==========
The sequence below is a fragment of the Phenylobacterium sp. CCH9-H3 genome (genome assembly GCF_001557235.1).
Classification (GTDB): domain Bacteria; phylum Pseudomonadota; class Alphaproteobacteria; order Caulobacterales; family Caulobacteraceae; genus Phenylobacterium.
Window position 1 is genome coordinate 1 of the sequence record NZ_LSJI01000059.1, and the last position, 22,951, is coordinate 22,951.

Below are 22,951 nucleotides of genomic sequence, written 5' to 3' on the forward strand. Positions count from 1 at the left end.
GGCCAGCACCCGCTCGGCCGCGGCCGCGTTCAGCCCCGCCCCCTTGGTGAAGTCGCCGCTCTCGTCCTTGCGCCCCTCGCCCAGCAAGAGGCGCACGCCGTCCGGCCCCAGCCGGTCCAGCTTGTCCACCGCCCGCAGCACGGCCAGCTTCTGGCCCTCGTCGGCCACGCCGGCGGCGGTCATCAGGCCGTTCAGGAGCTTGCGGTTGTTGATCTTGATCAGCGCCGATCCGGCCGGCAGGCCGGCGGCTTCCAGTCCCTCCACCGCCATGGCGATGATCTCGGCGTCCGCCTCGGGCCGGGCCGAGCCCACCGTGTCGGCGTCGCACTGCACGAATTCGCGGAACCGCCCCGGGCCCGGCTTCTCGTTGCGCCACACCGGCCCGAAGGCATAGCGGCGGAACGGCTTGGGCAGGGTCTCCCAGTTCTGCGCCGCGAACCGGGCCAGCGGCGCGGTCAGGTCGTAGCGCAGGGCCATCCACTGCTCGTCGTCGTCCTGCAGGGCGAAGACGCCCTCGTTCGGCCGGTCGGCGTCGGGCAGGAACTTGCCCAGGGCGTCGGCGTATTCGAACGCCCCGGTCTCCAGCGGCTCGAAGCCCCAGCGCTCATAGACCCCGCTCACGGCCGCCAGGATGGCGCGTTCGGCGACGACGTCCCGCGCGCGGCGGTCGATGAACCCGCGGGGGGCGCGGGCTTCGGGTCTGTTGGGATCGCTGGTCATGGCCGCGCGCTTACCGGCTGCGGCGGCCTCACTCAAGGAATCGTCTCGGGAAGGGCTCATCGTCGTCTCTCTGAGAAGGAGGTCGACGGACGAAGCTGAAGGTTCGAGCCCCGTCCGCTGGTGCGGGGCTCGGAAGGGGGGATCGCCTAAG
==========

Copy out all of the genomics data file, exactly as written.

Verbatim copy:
The sequence below is a fragment of the Phenylobacterium sp. CCH9-H3 genome (genome assembly GCF_001557235.1).
Classification (GTDB): domain Bacteria; phylum Pseudomonadota; class Alphaproteobacteria; order Caulobacterales; family Caulobacteraceae; genus Phenylobacterium.
Window position 1 is genome coordinate 1 of the sequence record NZ_LSJI01000059.1, and the last position, 22,951, is coordinate 22,951.

Below are 22,951 nucleotides of genomic sequence, written 5' to 3' on the forward strand. Positions count from 1 at the left end.
GGCCAGCACCCGCTCGGCCGCGGCCGCGTTCAGCCCCGCCCCCTTGGTGAAGTCGCCGCTCTCGTCCTTGCGCCCCTCGCCCAGCAAGAGGCGCACGCCGTCCGGCCCCAGCCGGTCCAGCTTGTCCACCGCCCGCAGCACGGCCAGCTTCTGGCCCTCGTCGGCCACGCCGGCGGCGGTCATCAGGCCGTTCAGGAGCTTGCGGTTGTTGATCTTGATCAGCGCCGATCCGGCCGGCAGGCCGGCGGCTTCCAGTCCCTCCACCGCCATGGCGATGATCTCGGCGTCCGCCTCGGGCCGGGCCGAGCCCACCGTGTCGGCGTCGCACTGCACGAATTCGCGGAACCGCCCCGGGCCCGGCTTCTCGTTGCGCCACACCGGCCCGAAGGCATAGCGGCGGAACGGCTTGGGCAGGGTCTCCCAGTTCTGCGCCGCGAACCGGGCCAGCGGCGCGGTCAGGTCGTAGCGCAGGGCCATCCACTGCTCGTCGTCGTCCTGCAGGGCGAAGACGCCCTCGTTCGGCCGGTCGGCGTCGGGCAGGAACTTGCCCAGGGCGTCGGCGTATTCGAACGCCCCGGTCTCCAGCGGCTCGAAGCCCCAGCGCTCATAGACCCCGCTCACGGCCGCCAGGATGGCGCGTTCGGCGACGACGTCCCGCGCGCGGCGGTCGATGAACCCGCGGGGGGCGCGGGCTTCGGGTCTGTTGGGATCGCTGGTCATGGCCGCGCGCTTACCGGCTGCGGCGGCCTCACTCAAGGAATCGTCTCGGGAAGGGCTCATCGTCGTCTCTCTGAGAAGGAGGTCGACGGACGAAGCTGAAGGTTCGAGCCCCGTCCGCTGGTGCGGGGCTCGGAAGGGGGGATCGCCTAAG